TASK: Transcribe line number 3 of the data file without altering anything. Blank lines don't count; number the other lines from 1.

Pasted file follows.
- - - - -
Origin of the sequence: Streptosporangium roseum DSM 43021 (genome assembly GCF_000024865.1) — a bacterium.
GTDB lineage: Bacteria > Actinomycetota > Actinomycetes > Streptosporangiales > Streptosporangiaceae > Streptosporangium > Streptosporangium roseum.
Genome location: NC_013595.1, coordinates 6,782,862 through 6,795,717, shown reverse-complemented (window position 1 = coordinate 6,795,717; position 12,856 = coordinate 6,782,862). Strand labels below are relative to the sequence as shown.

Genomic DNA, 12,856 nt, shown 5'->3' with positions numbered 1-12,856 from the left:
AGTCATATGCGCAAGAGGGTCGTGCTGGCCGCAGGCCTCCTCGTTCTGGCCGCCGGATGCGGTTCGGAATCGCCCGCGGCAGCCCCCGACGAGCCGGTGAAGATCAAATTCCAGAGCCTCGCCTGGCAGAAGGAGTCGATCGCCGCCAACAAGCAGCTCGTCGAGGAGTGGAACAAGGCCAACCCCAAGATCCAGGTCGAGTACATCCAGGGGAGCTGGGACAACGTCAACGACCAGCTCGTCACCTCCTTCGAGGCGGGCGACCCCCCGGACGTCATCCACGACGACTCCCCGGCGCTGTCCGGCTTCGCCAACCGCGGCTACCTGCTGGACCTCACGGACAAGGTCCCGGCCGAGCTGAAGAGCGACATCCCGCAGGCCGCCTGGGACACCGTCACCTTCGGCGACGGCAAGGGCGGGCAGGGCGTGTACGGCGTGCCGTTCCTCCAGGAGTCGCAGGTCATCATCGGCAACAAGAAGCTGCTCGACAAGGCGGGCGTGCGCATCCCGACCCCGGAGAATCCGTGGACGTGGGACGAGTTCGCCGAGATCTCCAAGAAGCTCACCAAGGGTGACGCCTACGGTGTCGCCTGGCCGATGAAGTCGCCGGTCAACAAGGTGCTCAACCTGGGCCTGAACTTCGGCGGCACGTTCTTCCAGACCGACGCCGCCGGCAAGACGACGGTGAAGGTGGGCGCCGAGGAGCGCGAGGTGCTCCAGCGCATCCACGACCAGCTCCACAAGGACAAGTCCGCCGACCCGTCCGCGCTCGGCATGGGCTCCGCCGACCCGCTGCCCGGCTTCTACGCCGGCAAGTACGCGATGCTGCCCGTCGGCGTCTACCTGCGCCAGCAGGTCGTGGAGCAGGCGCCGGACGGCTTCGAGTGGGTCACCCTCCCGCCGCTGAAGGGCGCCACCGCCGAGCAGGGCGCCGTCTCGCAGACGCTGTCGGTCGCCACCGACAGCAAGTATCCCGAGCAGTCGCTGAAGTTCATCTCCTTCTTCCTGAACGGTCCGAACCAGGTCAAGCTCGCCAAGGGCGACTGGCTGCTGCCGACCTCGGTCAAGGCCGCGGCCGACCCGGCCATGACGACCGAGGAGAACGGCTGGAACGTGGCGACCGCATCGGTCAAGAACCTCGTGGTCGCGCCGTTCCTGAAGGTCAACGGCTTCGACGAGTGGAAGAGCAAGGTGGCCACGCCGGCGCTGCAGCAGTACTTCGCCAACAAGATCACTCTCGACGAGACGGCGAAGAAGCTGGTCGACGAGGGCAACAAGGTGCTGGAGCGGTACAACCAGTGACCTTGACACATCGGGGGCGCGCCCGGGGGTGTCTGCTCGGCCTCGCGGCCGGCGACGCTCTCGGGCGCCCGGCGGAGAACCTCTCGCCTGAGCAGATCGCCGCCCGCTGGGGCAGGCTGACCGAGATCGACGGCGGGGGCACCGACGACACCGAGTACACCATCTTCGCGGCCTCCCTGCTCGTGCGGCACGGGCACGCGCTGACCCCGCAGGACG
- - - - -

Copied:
Genome location: NC_013595.1, coordinates 6,782,862 through 6,795,717, shown reverse-complemented (window position 1 = coordinate 6,795,717; position 12,856 = coordinate 6,782,862). Strand labels below are relative to the sequence as shown.